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The AML Act – One Year Later

On January 31, 2022, the ACAMS New York Chapter hosted a virtual event titled AML Act - One Year Later. The event was moderated by Kelly Cooper, Senior Vice President, AML Compliance, Citi; and the panel included Angelena Bradfield, Senior Vice President, AML/BSA, Sanctions & Privacy, Bank Policy Institute; Kimberly Lacey, Chief AML Officer, KeyBank; and Jeff Lavine, Partner, PwC.

Materials from the event can be downloaded here.

The event opened with thoughts on expectations of Financial Institutions (FIs) around the impact of the Corporate Transparency Act (NPRM on Beneficial Ownership Reporting Requirements), which is part of the Anti-Money Laundering Act of 2020 and establishes beneficial ownership information reporting requirements for certain types of corporations, limited liability companies, and other similar entities created in or registered to do business in the United States. Panelists discuss the unknowns regarding how beneficial ownership reporting requirements will eventually impact financial institutions.

The discussion then moved to FinCEN’s list of National Priorities, as proposed regulations around priorities and effectiveness are targeted to be published in April 2022. Panelists encouraged all institutions to ensure that these topics are built into the risk assessment at some stage, training plans, and monitoring and testing functions. The runway for implementation here will be long and AML reform will naturally begin to focus on transaction monitoring evolution, including the incorporation of AI elements to focus on anomaly detection and general problem statement for efficiency. FI’s will likely be pushed to invest in technology growth.

The event then moved into a key timely topic as FinCEN Seeks Comments on Modernization of U.S. AML/CFT Regulatory Regime by February 14, 2022. Panelists stressed the importance of explaining our pain points and what we want to see changed. Responding to this RFI is a unique opportunity to speak about technological efficiencies that could be introduced, such as a direct feed of CTR information.

Another key topic included in the panel discussion was ‘SAR Sharing’ (FinCEN Issues Proposed Rule for Suspicious Activity Report Sharing Pilot Program to Combat Illicit Finance Risks). Financial institutions need to be able to manage their financial crime risk globally. Some institutions have been able to share information outside of sharing actual SARs, but this pilot helps the institutions that are not as sophisticated. Data protections will be important to consider, so be sure to review the details of this proposed rule.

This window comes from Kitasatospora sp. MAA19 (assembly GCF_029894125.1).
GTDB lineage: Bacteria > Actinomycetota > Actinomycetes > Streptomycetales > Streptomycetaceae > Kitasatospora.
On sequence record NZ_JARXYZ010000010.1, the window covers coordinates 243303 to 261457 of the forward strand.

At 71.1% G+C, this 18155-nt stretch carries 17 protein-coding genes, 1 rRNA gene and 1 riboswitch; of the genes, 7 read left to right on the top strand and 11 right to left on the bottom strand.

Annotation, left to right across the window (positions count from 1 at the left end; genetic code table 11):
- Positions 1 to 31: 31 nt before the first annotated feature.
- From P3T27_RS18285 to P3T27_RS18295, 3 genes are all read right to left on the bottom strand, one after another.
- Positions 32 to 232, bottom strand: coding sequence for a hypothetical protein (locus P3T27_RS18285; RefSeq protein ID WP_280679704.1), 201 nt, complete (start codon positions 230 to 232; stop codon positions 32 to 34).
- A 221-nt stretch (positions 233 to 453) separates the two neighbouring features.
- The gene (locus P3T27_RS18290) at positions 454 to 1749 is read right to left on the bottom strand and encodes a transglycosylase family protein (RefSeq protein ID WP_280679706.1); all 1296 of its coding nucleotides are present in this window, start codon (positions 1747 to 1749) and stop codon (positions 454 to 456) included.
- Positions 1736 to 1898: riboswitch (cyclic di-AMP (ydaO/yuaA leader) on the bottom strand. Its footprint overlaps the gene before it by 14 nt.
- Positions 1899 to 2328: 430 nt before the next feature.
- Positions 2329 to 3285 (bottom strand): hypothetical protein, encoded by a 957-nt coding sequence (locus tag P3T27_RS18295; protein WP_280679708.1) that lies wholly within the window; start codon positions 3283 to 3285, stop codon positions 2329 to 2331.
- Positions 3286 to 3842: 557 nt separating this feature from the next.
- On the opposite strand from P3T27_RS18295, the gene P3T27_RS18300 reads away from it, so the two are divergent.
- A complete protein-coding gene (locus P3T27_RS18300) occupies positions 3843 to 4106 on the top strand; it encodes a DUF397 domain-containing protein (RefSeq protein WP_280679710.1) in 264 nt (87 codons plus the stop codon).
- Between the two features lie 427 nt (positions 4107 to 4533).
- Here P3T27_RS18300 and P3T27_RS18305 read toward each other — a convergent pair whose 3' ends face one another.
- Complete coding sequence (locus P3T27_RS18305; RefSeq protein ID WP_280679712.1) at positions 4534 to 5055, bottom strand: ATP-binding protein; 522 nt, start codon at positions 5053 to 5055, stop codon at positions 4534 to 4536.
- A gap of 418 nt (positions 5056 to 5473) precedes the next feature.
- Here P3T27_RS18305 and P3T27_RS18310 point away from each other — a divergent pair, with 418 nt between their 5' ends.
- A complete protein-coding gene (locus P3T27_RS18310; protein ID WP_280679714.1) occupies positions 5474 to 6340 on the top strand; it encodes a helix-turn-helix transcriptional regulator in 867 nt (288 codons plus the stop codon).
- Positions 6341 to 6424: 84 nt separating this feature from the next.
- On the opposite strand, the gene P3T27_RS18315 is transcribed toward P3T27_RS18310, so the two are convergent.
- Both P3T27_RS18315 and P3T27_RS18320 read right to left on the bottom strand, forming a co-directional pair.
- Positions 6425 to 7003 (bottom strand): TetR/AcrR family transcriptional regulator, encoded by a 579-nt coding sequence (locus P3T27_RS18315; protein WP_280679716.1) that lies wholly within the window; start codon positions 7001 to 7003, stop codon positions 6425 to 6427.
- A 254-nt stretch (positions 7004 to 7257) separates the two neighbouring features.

Throughout the event, the panelists noted a theme of encouraging innovation and the expectation that a greater focus will be placed on innovation as we move forward. Financial institutions will be using more sophisticated technologies and should have a higher yield of discovering suspicious activity in a more cost-effective manner.

Key Takeaways:

  • Engage early and often. Think about the impact for financial institutions as well as for regulators. Think about getting law enforcement information that is highly useful. The more you can illustrate how changes you are making will impact your firm the better.

  • Privacy implications are also important. Regulators’ biases should be considered when implementing your technologies.

  • Be conscious that comments to FinCEN’s RFI are due on February 14th. How are you going to respond to the RFI? It’s a one-in-a-generation opportunity to be able to comment on improvements across the US’ AML regime.

  • Don’t pop the champagne on beneficial ownership yet. Banks are still going to be required to collect this information. Pay attention to the CTA rulemaking as they are issued. The requirements under the CDD Rule are very different to the CTA, however, we should remain optimistic that efficiencies will be implemented through future regulations.



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